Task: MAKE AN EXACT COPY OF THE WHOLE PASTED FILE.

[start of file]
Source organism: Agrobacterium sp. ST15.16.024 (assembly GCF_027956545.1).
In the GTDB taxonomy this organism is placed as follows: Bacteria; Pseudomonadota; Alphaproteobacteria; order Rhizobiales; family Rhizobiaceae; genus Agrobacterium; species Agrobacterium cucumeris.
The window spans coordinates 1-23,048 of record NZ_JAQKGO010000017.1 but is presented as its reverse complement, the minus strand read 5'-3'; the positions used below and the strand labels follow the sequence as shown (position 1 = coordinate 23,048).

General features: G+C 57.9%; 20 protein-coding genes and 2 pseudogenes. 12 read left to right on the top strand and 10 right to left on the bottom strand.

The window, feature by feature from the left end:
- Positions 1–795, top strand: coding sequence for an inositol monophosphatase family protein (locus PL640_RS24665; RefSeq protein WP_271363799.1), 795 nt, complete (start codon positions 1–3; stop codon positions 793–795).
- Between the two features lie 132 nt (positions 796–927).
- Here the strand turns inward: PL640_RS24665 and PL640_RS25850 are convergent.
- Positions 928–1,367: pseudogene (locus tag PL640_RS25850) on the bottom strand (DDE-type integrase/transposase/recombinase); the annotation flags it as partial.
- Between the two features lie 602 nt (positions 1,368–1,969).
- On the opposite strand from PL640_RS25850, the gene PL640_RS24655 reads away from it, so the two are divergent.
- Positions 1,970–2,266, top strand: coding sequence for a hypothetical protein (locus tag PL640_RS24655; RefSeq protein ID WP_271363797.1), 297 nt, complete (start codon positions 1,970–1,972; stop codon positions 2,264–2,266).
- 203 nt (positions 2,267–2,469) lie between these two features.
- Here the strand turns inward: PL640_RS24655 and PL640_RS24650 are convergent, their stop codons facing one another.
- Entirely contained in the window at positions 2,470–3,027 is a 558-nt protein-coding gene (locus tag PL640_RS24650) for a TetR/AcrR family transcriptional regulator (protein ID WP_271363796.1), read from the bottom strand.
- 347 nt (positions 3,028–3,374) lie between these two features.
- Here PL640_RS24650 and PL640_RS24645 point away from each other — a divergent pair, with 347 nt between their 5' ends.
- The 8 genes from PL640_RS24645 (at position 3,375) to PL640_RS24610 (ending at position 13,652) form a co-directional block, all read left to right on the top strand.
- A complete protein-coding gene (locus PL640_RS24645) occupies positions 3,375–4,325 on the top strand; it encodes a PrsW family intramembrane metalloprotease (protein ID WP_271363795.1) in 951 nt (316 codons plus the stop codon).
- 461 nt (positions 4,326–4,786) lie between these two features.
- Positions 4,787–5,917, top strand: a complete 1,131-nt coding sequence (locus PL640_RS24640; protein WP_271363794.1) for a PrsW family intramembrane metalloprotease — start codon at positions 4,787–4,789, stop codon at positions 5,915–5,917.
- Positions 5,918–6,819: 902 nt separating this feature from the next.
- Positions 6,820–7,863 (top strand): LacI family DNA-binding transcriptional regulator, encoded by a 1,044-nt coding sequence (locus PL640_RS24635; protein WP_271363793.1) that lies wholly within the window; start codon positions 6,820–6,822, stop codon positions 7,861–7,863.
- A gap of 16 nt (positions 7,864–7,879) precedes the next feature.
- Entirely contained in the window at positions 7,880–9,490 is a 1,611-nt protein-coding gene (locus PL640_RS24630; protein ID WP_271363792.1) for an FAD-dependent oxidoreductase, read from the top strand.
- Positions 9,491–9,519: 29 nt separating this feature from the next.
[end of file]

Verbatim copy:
Source organism: Agrobacterium sp. ST15.16.024 (assembly GCF_027956545.1).
In the GTDB taxonomy this organism is placed as follows: Bacteria; Pseudomonadota; Alphaproteobacteria; order Rhizobiales; family Rhizobiaceae; genus Agrobacterium; species Agrobacterium cucumeris.
The window spans coordinates 1-23,048 of record NZ_JAQKGO010000017.1 but is presented as its reverse complement, the minus strand read 5'-3'; the positions used below and the strand labels follow the sequence as shown (position 1 = coordinate 23,048).

General features: G+C 57.9%; 20 protein-coding genes and 2 pseudogenes. 12 read left to right on the top strand and 10 right to left on the bottom strand.

The window, feature by feature from the left end:
- Positions 1–795, top strand: coding sequence for an inositol monophosphatase family protein (locus PL640_RS24665; RefSeq protein WP_271363799.1), 795 nt, complete (start codon positions 1–3; stop codon positions 793–795).
- Between the two features lie 132 nt (positions 796–927).
- Here the strand turns inward: PL640_RS24665 and PL640_RS25850 are convergent.
- Positions 928–1,367: pseudogene (locus tag PL640_RS25850) on the bottom strand (DDE-type integrase/transposase/recombinase); the annotation flags it as partial.
- Between the two features lie 602 nt (positions 1,368–1,969).
- On the opposite strand from PL640_RS25850, the gene PL640_RS24655 reads away from it, so the two are divergent.
- Positions 1,970–2,266, top strand: coding sequence for a hypothetical protein (locus tag PL640_RS24655; RefSeq protein ID WP_271363797.1), 297 nt, complete (start codon positions 1,970–1,972; stop codon positions 2,264–2,266).
- 203 nt (positions 2,267–2,469) lie between these two features.
- Here the strand turns inward: PL640_RS24655 and PL640_RS24650 are convergent, their stop codons facing one another.
- Entirely contained in the window at positions 2,470–3,027 is a 558-nt protein-coding gene (locus tag PL640_RS24650) for a TetR/AcrR family transcriptional regulator (protein ID WP_271363796.1), read from the bottom strand.
- 347 nt (positions 3,028–3,374) lie between these two features.
- Here PL640_RS24650 and PL640_RS24645 point away from each other — a divergent pair, with 347 nt between their 5' ends.
- The 8 genes from PL640_RS24645 (at position 3,375) to PL640_RS24610 (ending at position 13,652) form a co-directional block, all read left to right on the top strand.
- A complete protein-coding gene (locus PL640_RS24645) occupies positions 3,375–4,325 on the top strand; it encodes a PrsW family intramembrane metalloprotease (protein ID WP_271363795.1) in 951 nt (316 codons plus the stop codon).
- 461 nt (positions 4,326–4,786) lie between these two features.
- Positions 4,787–5,917, top strand: a complete 1,131-nt coding sequence (locus PL640_RS24640; protein WP_271363794.1) for a PrsW family intramembrane metalloprotease — start codon at positions 4,787–4,789, stop codon at positions 5,915–5,917.
- Positions 5,918–6,819: 902 nt separating this feature from the next.
- Positions 6,820–7,863 (top strand): LacI family DNA-binding transcriptional regulator, encoded by a 1,044-nt coding sequence (locus PL640_RS24635; protein WP_271363793.1) that lies wholly within the window; start codon positions 6,820–6,822, stop codon positions 7,861–7,863.
- A gap of 16 nt (positions 7,864–7,879) precedes the next feature.
- Entirely contained in the window at positions 7,880–9,490 is a 1,611-nt protein-coding gene (locus PL640_RS24630; protein ID WP_271363792.1) for an FAD-dependent oxidoreductase, read from the top strand.
- Positions 9,491–9,519: 29 nt separating this feature from the next.